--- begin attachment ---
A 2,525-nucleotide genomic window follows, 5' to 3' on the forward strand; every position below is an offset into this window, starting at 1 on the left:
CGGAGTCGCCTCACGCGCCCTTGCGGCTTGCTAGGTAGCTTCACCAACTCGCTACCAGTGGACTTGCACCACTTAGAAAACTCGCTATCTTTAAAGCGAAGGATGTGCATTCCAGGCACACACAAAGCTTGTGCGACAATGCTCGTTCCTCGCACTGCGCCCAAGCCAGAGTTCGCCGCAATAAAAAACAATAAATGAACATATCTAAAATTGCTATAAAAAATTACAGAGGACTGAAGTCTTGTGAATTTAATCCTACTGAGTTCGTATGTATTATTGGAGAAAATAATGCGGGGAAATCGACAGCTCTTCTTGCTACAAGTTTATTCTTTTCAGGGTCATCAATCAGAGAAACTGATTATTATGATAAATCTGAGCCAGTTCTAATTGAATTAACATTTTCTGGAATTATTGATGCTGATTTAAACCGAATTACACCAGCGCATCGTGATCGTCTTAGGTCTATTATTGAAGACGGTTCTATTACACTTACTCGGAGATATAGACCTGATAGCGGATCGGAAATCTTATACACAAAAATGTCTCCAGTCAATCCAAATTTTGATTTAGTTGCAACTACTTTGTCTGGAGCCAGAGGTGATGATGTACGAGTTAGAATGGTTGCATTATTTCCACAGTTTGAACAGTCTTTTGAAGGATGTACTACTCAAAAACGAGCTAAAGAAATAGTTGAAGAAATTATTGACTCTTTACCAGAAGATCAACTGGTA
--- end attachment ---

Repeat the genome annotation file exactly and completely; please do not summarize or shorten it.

A 2,525-nucleotide genomic window follows, 5' to 3' on the forward strand; every position below is an offset into this window, starting at 1 on the left:
CGGAGTCGCCTCACGCGCCCTTGCGGCTTGCTAGGTAGCTTCACCAACTCGCTACCAGTGGACTTGCACCACTTAGAAAACTCGCTATCTTTAAAGCGAAGGATGTGCATTCCAGGCACACACAAAGCTTGTGCGACAATGCTCGTTCCTCGCACTGCGCCCAAGCCAGAGTTCGCCGCAATAAAAAACAATAAATGAACATATCTAAAATTGCTATAAAAAATTACAGAGGACTGAAGTCTTGTGAATTTAATCCTACTGAGTTCGTATGTATTATTGGAGAAAATAATGCGGGGAAATCGACAGCTCTTCTTGCTACAAGTTTATTCTTTTCAGGGTCATCAATCAGAGAAACTGATTATTATGATAAATCTGAGCCAGTTCTAATTGAATTAACATTTTCTGGAATTATTGATGCTGATTTAAACCGAATTACACCAGCGCATCGTGATCGTCTTAGGTCTATTATTGAAGACGGTTCTATTACACTTACTCGGAGATATAGACCTGATAGCGGATCGGAAATCTTATACACAAAAATGTCTCCAGTCAATCCAAATTTTGATTTAGTTGCAACTACTTTGTCTGGAGCCAGAGGTGATGATGTACGAGTTAGAATGGTTGCATTATTTCCACAGTTTGAACAGTCTTTTGAAGGATGTACTACTCAAAAACGAGCTAAAGAAATAGTTGAAGAAATTATTGACTCTTTACCAGAAGATCAACTGGTA